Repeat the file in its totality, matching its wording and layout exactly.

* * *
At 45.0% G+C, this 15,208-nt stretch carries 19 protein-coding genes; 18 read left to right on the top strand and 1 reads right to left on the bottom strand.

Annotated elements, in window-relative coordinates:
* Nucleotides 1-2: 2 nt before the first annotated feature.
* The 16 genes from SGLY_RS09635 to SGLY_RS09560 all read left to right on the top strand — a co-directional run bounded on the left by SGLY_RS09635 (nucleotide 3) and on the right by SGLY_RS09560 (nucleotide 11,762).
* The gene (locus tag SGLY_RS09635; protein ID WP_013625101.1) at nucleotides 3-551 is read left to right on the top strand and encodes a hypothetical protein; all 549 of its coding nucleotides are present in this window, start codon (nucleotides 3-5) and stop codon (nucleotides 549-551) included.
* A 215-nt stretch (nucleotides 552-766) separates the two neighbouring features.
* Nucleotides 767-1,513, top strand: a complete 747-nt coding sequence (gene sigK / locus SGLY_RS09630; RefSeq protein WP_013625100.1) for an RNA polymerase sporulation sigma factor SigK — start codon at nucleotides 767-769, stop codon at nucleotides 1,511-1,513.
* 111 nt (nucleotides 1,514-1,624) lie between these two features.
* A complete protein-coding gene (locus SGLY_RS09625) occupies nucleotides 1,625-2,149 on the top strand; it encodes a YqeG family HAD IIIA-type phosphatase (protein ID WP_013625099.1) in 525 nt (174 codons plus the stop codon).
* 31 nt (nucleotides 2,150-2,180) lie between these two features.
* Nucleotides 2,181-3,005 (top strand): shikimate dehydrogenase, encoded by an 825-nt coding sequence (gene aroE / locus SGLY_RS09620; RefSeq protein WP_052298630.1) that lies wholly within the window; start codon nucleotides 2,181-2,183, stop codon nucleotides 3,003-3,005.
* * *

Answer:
At 45.0% G+C, this 15,208-nt stretch carries 19 protein-coding genes; 18 read left to right on the top strand and 1 reads right to left on the bottom strand.

Annotated elements, in window-relative coordinates:
* Nucleotides 1-2: 2 nt before the first annotated feature.
* The 16 genes from SGLY_RS09635 to SGLY_RS09560 all read left to right on the top strand — a co-directional run bounded on the left by SGLY_RS09635 (nucleotide 3) and on the right by SGLY_RS09560 (nucleotide 11,762).
* The gene (locus tag SGLY_RS09635; protein ID WP_013625101.1) at nucleotides 3-551 is read left to right on the top strand and encodes a hypothetical protein; all 549 of its coding nucleotides are present in this window, start codon (nucleotides 3-5) and stop codon (nucleotides 549-551) included.
* A 215-nt stretch (nucleotides 552-766) separates the two neighbouring features.
* Nucleotides 767-1,513, top strand: a complete 747-nt coding sequence (gene sigK / locus SGLY_RS09630; RefSeq protein WP_013625100.1) for an RNA polymerase sporulation sigma factor SigK — start codon at nucleotides 767-769, stop codon at nucleotides 1,511-1,513.
* 111 nt (nucleotides 1,514-1,624) lie between these two features.
* A complete protein-coding gene (locus SGLY_RS09625) occupies nucleotides 1,625-2,149 on the top strand; it encodes a YqeG family HAD IIIA-type phosphatase (protein ID WP_013625099.1) in 525 nt (174 codons plus the stop codon).
* 31 nt (nucleotides 2,150-2,180) lie between these two features.
* Nucleotides 2,181-3,005 (top strand): shikimate dehydrogenase, encoded by an 825-nt coding sequence (gene aroE / locus SGLY_RS09620; RefSeq protein WP_052298630.1) that lies wholly within the window; start codon nucleotides 2,181-2,183, stop codon nucleotides 3,003-3,005.